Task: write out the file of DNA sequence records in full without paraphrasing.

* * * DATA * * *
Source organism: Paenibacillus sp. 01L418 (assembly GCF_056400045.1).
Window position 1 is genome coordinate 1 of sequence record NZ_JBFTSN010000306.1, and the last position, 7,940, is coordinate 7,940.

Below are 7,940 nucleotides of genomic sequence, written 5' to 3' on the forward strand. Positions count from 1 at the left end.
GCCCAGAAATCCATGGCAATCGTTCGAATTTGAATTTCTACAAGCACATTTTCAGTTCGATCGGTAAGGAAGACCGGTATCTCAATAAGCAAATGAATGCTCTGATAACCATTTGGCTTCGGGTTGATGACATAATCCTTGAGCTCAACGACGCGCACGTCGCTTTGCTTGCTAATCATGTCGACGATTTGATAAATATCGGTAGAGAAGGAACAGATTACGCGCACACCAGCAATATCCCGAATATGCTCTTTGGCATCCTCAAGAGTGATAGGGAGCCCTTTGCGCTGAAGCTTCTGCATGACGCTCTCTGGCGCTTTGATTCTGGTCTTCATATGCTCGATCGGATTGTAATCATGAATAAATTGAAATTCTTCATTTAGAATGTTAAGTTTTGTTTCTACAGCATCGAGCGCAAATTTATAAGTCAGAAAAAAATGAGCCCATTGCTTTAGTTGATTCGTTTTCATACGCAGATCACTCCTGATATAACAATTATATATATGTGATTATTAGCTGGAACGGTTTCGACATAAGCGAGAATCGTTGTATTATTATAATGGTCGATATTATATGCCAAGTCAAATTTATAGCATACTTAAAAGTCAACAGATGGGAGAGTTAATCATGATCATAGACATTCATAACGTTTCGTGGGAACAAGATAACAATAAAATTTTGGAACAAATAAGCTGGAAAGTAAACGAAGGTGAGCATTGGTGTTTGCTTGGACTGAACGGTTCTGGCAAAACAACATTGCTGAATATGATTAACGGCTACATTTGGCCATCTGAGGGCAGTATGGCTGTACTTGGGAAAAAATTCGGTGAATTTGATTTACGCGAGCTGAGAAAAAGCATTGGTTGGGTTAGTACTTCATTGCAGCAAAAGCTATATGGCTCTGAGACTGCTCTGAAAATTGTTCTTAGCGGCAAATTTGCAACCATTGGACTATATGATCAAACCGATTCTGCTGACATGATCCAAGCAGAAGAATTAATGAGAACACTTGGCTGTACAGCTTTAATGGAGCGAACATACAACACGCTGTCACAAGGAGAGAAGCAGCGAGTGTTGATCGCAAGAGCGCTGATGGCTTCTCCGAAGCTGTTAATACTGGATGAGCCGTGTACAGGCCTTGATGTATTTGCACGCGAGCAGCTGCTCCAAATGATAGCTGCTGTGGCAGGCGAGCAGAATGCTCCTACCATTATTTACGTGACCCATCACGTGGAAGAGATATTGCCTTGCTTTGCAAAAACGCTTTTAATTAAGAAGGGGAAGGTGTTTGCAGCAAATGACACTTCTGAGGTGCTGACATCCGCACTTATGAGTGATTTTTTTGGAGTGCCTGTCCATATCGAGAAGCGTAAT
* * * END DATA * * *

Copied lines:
Source organism: Paenibacillus sp. 01L418 (assembly GCF_056400045.1).
Window position 1 is genome coordinate 1 of sequence record NZ_JBFTSN010000306.1, and the last position, 7,940, is coordinate 7,940.

Below are 7,940 nucleotides of genomic sequence, written 5' to 3' on the forward strand. Positions count from 1 at the left end.
GCCCAGAAATCCATGGCAATCGTTCGAATTTGAATTTCTACAAGCACATTTTCAGTTCGATCGGTAAGGAAGACCGGTATCTCAATAAGCAAATGAATGCTCTGATAACCATTTGGCTTCGGGTTGATGACATAATCCTTGAGCTCAACGACGCGCACGTCGCTTTGCTTGCTAATCATGTCGACGATTTGATAAATATCGGTAGAGAAGGAACAGATTACGCGCACACCAGCAATATCCCGAATATGCTCTTTGGCATCCTCAAGAGTGATAGGGAGCCCTTTGCGCTGAAGCTTCTGCATGACGCTCTCTGGCGCTTTGATTCTGGTCTTCATATGCTCGATCGGATTGTAATCATGAATAAATTGAAATTCTTCATTTAGAATGTTAAGTTTTGTTTCTACAGCATCGAGCGCAAATTTATAAGTCAGAAAAAAATGAGCCCATTGCTTTAGTTGATTCGTTTTCATACGCAGATCACTCCTGATATAACAATTATATATATGTGATTATTAGCTGGAACGGTTTCGACATAAGCGAGAATCGTTGTATTATTATAATGGTCGATATTATATGCCAAGTCAAATTTATAGCATACTTAAAAGTCAACAGATGGGAGAGTTAATCATGATCATAGACATTCATAACGTTTCGTGGGAACAAGATAACAATAAAATTTTGGAACAAATAAGCTGGAAAGTAAACGAAGGTGAGCATTGGTGTTTGCTTGGACTGAACGGTTCTGGCAAAACAACATTGCTGAATATGATTAACGGCTACATTTGGCCATCTGAGGGCAGTATGGCTGTACTTGGGAAAAAATTCGGTGAATTTGATTTACGCGAGCTGAGAAAAAGCATTGGTTGGGTTAGTACTTCATTGCAGCAAAAGCTATATGGCTCTGAGACTGCTCTGAAAATTGTTCTTAGCGGCAAATTTGCAACCATTGGACTATATGATCAAACCGATTCTGCTGACATGATCCAAGCAGAAGAATTAATGAGAACACTTGGCTGTACAGCTTTAATGGAGCGAACATACAACACGCTGTCACAAGGAGAGAAGCAGCGAGTGTTGATCGCAAGAGCGCTGATGGCTTCTCCGAAGCTGTTAATACTGGATGAGCCGTGTACAGGCCTTGATGTATTTGCACGCGAGCAGCTGCTCCAAATGATAGCTGCTGTGGCAGGCGAGCAGAATGCTCCTACCATTATTTACGTGACCCATCACGTGGAAGAGATATTGCCTTGCTTTGCAAAAACGCTTTTAATTAAGAAGGGGAAGGTGTTTGCAGCAAATGACACTTCTGAGGTGCTGACATCCGCACTTATGAGTGATTTTTTTGGAGTGCCTGTCCATATCGAGAAGCGTAAT